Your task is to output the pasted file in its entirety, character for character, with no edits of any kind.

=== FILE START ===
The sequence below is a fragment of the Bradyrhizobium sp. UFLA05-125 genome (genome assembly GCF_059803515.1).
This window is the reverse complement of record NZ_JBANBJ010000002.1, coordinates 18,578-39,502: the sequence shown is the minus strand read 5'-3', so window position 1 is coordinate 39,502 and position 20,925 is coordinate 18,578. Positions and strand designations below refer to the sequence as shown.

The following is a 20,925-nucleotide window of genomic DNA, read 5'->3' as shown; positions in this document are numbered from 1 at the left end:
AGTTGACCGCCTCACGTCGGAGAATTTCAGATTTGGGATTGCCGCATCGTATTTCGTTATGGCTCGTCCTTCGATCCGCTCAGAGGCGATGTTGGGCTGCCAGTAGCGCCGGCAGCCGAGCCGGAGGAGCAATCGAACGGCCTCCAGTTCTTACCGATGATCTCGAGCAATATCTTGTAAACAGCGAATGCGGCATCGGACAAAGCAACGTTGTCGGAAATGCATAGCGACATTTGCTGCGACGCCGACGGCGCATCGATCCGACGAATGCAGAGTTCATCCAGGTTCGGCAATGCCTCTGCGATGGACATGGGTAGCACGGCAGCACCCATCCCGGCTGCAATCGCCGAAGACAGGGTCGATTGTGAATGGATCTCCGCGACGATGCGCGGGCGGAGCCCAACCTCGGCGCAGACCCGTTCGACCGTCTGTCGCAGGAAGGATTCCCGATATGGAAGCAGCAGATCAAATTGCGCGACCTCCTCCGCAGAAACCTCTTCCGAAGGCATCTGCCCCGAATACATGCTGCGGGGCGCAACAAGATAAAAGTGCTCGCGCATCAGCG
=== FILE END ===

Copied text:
The sequence below is a fragment of the Bradyrhizobium sp. UFLA05-125 genome (genome assembly GCF_059803515.1).
This window is the reverse complement of record NZ_JBANBJ010000002.1, coordinates 18,578-39,502: the sequence shown is the minus strand read 5'-3', so window position 1 is coordinate 39,502 and position 20,925 is coordinate 18,578. Positions and strand designations below refer to the sequence as shown.

The following is a 20,925-nucleotide window of genomic DNA, read 5'->3' as shown; positions in this document are numbered from 1 at the left end:
AGTTGACCGCCTCACGTCGGAGAATTTCAGATTTGGGATTGCCGCATCGTATTTCGTTATGGCTCGTCCTTCGATCCGCTCAGAGGCGATGTTGGGCTGCCAGTAGCGCCGGCAGCCGAGCCGGAGGAGCAATCGAACGGCCTCCAGTTCTTACCGATGATCTCGAGCAATATCTTGTAAACAGCGAATGCGGCATCGGACAAAGCAACGTTGTCGGAAATGCATAGCGACATTTGCTGCGACGCCGACGGCGCATCGATCCGACGAATGCAGAGTTCATCCAGGTTCGGCAATGCCTCTGCGATGGACATGGGTAGCACGGCAGCACCCATCCCGGCTGCAATCGCCGAAGACAGGGTCGATTGTGAATGGATCTCCGCGACGATGCGCGGGCGGAGCCCAACCTCGGCGCAGACCCGTTCGACCGTCTGTCGCAGGAAGGATTCCCGATATGGAAGCAGCAGATCAAATTGCGCGACCTCCTCCGCAGAAACCTCTTCCGAAGGCATCTGCCCCGAATACATGCTGCGGGGCGCAACAAGATAAAAGTGCTCGCGCATCAGCG